To quickly find your hard drive information on Windows, you can use the File Explorer. Navigate to This PC and look under Devices and Drives to see all your connected hard drives. Right click on the drive and select Properties to view details like capacity, file system, and model number.
On Mac, open Finder and select Applications > Utilities > Disk Utility. This will show you all connected drives. Click on a drive and inspect the info in the right pane to see capacity, format, model, and S.M.A.R.T. status.
You can also use third party tools like Speccy to get an overview of all your drives and hardware info. Speccy scans your system and presents a detailed report with specs for CPU, RAM, motherboard, graphics, storage, and more.
Determine the Physical Hard Drives in Your System
The first step in finding your hard drive information is determining what physical drives are installed in your computer. There are a few ways to do this:
Use File Explorer on Windows
File Explorer provides an easy way to see all the drives connected to your Windows system. To open it, hit the Windows key and type “File Explorer”, then select the program. In the left pane, navigate to This PC > Devices and Drives. Here you will see a list of all your physical disk drives. Usually they are labeled Local Disk C:, Local Disk D:, etc. The main OS drive is typically C:.
Use Finder on Mac
On a Mac, you can use the Finder app to view connected drives. Open Finder and in the left sidebar select Applications > Utilities > Disk Utility. This will show all drives attached to your system, including internal HDDs/SSDs and external drives. The names will usually indicate if it is the main startup volume or an external drive.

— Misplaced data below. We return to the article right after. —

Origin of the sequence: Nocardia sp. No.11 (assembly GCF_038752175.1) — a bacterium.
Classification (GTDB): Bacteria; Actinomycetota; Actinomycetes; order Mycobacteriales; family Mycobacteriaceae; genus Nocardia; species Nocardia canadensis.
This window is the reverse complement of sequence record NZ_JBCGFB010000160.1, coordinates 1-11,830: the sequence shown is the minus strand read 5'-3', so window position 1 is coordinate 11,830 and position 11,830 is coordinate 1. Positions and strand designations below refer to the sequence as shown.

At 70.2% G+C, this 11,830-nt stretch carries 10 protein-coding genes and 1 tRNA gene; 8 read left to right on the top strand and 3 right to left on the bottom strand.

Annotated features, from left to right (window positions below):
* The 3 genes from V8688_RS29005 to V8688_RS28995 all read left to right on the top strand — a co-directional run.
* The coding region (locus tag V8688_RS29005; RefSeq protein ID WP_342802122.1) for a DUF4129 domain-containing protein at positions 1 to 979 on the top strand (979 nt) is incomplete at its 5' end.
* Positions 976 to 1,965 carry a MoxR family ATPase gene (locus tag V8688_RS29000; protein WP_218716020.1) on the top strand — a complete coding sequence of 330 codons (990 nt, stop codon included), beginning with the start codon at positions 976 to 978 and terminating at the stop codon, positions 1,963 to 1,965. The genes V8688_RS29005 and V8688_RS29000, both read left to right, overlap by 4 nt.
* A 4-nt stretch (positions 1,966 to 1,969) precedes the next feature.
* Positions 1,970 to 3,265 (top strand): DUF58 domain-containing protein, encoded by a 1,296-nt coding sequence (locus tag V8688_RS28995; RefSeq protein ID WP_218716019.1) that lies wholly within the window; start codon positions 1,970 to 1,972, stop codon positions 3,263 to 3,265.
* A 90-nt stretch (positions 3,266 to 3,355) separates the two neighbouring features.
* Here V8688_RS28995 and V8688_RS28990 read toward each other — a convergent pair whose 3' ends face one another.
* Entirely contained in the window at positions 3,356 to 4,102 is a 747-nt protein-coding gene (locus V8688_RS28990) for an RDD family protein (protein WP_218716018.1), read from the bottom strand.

Use Speccy or Similar System Information Tools
Third party system information tools like Speccy (free for personal use) are handy for getting a full report of all the hardware in your computer, including storage drives. Speccy scans your full system specs and presents a detailed report with info on CPU, motherboard, RAM, graphics, operating system, and crucially – all your connected disk drives.
Open the Computer Case and Look Inside (Desktop PC only)
If you have a desktop computer, you can always open up the case and look inside to view the physical hard drives installed. This isn’t possible on laptops. Take proper anti-static precautions before handling computer components.
Check Hard Drive Capacity
Once you’ve identified the physical drives, the next important specification is the storage capacity. Here’s how to check it:
See Capacity in File Explorer/Finder
In File Explorer or Finder, the drive capacities should be shown next to their names or indicators. However, for more details…